How Does Safeguarding Affect Me?
Safeguarding affects everyone in society. Everyone has a role to play in safeguarding children and vulnerable adults.
If you work or come into contact with young people or vulnerable adults, whether in an employed or voluntary capacity, you have a duty of care towards them and should be signed up to the agreed safeguarding procedures.
You could work in a hotel, library, sports centre or clinic, or anywhere you regularly come into contact with children and young people. It is crucial that you are aware of how to report concerns about physical, emotional or sexual abuse; neglect, trafficking or exploitation so that your concerns can be addressed quickly and future harm is prevented.
Whether you come into regular contact with vulnerable groups or not, it is important that you are able to spot the signs of abuse and report them quickly.
Everyone has a right to be safe.
The NSPCC estimates that for every child identified as needing protection from abuse, another 8 are suffering abuse, therefore it is crucial that as many people as possible are aware of how to spot the signs and how to report them.
‘Safeguarding is everybody’s business’
This is a powerful message which highlights the importance of society being alert to possible signs of abuse or neglect and then acting on their concerns.
Abuse can happen anywhere and in any situation, it does not discriminate. We should never assume when it comes to abuse as it comes in many forms and we should be aware that it is not always physical, for example, abuse can be conveying to a child or vulnerable adult that they are worthless or unloved. We should also be aware that abuse doesn’t just occur in underprivileged situations and can be very good at disguising itself.
Safeguarding not only applies in the health, social care and education professions but also to professions in the housing sector or social security. For example, individuals in financial institutions such as banks should be aware of the financial abuse of older people and be aware of the signs it may be taking place.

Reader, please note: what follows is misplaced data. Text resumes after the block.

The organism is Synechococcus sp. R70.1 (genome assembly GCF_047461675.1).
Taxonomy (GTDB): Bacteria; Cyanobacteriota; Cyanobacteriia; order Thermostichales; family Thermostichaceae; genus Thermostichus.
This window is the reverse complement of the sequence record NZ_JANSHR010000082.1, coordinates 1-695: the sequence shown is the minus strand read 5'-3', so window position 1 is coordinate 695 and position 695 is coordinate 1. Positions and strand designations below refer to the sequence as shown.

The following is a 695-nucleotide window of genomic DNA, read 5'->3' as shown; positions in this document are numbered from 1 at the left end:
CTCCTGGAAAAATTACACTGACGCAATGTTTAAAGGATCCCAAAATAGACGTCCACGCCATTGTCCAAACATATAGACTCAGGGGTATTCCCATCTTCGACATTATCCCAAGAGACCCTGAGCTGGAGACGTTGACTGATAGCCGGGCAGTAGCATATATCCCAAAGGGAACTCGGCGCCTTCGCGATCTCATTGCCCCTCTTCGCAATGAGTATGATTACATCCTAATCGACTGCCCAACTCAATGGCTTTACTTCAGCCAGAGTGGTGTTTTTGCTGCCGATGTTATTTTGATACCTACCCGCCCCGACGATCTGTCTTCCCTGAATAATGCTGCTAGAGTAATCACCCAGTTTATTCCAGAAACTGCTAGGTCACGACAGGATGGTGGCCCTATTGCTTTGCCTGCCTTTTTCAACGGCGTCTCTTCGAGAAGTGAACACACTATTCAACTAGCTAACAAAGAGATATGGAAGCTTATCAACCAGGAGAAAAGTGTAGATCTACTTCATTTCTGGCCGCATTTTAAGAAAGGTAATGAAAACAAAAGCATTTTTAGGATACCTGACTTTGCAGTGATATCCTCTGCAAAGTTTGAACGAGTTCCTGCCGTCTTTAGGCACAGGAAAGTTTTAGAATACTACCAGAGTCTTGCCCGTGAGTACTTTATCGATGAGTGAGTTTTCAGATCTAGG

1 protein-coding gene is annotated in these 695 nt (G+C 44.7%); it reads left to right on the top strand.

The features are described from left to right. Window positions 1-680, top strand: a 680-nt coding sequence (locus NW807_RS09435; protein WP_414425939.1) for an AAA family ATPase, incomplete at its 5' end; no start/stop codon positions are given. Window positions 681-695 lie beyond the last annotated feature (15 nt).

Cooperation between agencies and a multi-agency approach plays a big part in safeguarding and has been highlighted in guidance and legislation over the years.
Every local authority is required to set up a Safeguarding Adults Board (SAB) and a Local Safeguarding Children’s Board (LSCB) which include a range of local organisations. Sometimes this is formalised in a ‘multiagency safeguarding hub’ or MASH. As well as the local authority, other organisations that can be included in a SAB or LSCB are:
- The police
- Health services
- Probation services
- Local youth offending team
- Clinical commissioning groups
Sharing information you have either within the workplace or in personal time as early as possible is the key to effective safeguarding.
Barnardo’s have created an impactful video highlighting the role individuals can play in safeguarding a child or vulnerable adult.
The video shows the individuals that could have acted to protect the vulnerable person in colour.
How we can help...
We aim to raise awareness specifically with organisations where children and young people live, learn and play to engage organisations and businesses and their employees of the signs to look out for and actions to take to help ensure that organisations are not vulnerable to being associated with these types of crimes.
All employees and volunteers can specifically form a crucial part of the fight against these issues and be the eyes and ears of the environment and community, providing potentially important information to their employer and the relevant agencies and authorities.
There are a number of criminal offences associated with child sexual exploitation and human trafficking resulting in damaging consequences including a possibility of prosecution and action being taken in relation to reputational and financial damage. By working together we can play a positive role in protecting children, young people and organisations from this activity.
We feel that it is vital that all companies engage with training and best practice. We are therefore seeking the support and endorsement of those involved in this line of work within the UK in supporting this crucial awareness. Safeguarding children and young people is everyone’s responsibility and we all have the power to help prevent child sexual exploitation and trafficking.
For more information on how our safeguarding team can assist you in better equipping your business and staff to be able to spot the signs and prevent safeguarding issues, get in touch: